“There may be no musician who has resisted safety or stability like Annette Peacock,” The New York Times wrote in 2018, hailing her as “probably the most remarkable—and mercurial—living singer and composer you’ve almost certainly never heard.”
A borderless musician whose idiom wends through jazz, classical, free-flowing poetic folk, and arcane electronic experimentation, Peacock was given a prototype Moog synthesizer by Robert Moog himself in the sixties, and she promptly innovated the already innovative device, rewiring it so she could trigger it with her voice. Her compositions and electronic performances on a string of classic albums by her then-husband, Paul Bley, helped define the ECM Records sound that is now so often used to define other music. And she released singular records under her own name, from the raucous funk and poetry of I’m the One (1972) to her own stately, gorgeous debut on ECM, An Acrobat’s Heart.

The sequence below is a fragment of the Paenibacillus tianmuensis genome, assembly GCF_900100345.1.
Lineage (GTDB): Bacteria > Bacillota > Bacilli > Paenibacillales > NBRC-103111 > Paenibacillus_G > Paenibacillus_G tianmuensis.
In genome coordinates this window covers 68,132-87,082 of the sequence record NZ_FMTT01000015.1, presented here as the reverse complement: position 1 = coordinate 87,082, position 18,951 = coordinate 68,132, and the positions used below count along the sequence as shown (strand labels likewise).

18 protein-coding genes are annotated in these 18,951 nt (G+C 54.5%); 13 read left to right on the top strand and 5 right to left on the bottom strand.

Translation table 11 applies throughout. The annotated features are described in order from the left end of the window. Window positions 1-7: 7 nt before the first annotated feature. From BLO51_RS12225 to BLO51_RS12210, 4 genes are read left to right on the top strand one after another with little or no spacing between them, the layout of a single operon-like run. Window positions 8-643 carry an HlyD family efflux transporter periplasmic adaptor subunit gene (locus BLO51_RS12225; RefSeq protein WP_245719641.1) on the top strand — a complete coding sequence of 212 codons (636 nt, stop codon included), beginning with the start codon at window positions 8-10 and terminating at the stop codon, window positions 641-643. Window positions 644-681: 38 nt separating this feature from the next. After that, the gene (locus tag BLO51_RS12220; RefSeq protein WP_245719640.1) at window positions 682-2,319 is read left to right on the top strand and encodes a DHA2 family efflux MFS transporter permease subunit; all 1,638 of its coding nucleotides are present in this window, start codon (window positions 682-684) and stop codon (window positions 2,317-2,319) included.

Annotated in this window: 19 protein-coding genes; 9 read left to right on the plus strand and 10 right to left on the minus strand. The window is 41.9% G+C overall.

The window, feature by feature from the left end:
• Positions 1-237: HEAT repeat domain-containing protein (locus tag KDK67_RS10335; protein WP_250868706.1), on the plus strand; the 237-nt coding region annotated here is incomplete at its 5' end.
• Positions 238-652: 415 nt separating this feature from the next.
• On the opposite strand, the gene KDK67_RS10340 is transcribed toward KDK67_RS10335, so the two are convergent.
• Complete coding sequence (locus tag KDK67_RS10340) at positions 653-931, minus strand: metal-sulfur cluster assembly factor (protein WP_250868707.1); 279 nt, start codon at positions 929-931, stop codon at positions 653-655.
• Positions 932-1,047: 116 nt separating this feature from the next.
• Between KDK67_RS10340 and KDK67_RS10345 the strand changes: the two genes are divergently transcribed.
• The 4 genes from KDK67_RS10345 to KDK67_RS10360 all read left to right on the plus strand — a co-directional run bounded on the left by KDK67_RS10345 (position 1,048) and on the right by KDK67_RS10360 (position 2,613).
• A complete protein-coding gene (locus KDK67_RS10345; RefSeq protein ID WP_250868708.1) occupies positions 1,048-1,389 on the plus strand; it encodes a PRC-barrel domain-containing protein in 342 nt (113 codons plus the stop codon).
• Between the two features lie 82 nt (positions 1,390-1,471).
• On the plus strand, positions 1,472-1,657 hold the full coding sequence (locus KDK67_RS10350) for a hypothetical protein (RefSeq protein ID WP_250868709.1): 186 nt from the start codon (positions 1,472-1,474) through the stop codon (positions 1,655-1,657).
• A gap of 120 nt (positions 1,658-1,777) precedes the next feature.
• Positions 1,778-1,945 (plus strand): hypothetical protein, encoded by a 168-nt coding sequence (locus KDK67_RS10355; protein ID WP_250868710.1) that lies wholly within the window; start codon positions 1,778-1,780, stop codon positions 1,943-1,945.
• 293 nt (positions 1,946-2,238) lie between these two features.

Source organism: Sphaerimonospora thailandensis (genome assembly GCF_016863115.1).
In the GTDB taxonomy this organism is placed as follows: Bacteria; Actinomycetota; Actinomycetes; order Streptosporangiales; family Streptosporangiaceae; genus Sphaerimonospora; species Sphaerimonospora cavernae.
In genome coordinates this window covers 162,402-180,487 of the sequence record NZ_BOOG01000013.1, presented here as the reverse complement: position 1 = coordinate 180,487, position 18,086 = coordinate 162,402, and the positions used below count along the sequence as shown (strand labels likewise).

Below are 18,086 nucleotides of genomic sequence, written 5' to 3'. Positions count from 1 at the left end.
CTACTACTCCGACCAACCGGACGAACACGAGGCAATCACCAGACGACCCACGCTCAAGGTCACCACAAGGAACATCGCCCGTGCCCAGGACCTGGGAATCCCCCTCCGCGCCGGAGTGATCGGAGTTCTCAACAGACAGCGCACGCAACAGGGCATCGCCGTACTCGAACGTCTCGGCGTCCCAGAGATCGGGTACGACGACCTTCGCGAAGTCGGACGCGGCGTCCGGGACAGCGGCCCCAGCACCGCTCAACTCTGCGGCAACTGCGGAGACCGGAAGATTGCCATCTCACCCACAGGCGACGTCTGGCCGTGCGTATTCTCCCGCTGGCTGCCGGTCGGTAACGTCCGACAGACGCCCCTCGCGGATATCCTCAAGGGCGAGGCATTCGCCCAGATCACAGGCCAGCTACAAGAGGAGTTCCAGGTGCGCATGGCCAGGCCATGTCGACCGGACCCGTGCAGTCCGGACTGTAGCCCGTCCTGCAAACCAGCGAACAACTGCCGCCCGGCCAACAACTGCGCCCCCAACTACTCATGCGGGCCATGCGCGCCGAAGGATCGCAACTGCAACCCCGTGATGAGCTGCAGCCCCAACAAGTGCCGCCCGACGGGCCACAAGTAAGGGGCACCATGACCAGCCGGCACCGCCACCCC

Peacock has never been much for the spotlight, even as her rare performances generate international headlines. On the cover of The Wire in 2015, her back was turned to the camera, her profile barely visible. Her sporadic records have often been issued through her own small imprint, ironic. But lately she’s been stepping out to affirm her legacy, making clear, for example, the underpublicized roles she played in Bley’s oeuvre. I’m the One is back on shelves in impressive form thanks to Light in the Attic Records, and Peacock appeared at the Sunn O)))-curated Le Guess Who? festival in 2015. Her renaissance continues in a solo performance for voice, piano, and electronics at Big Ears.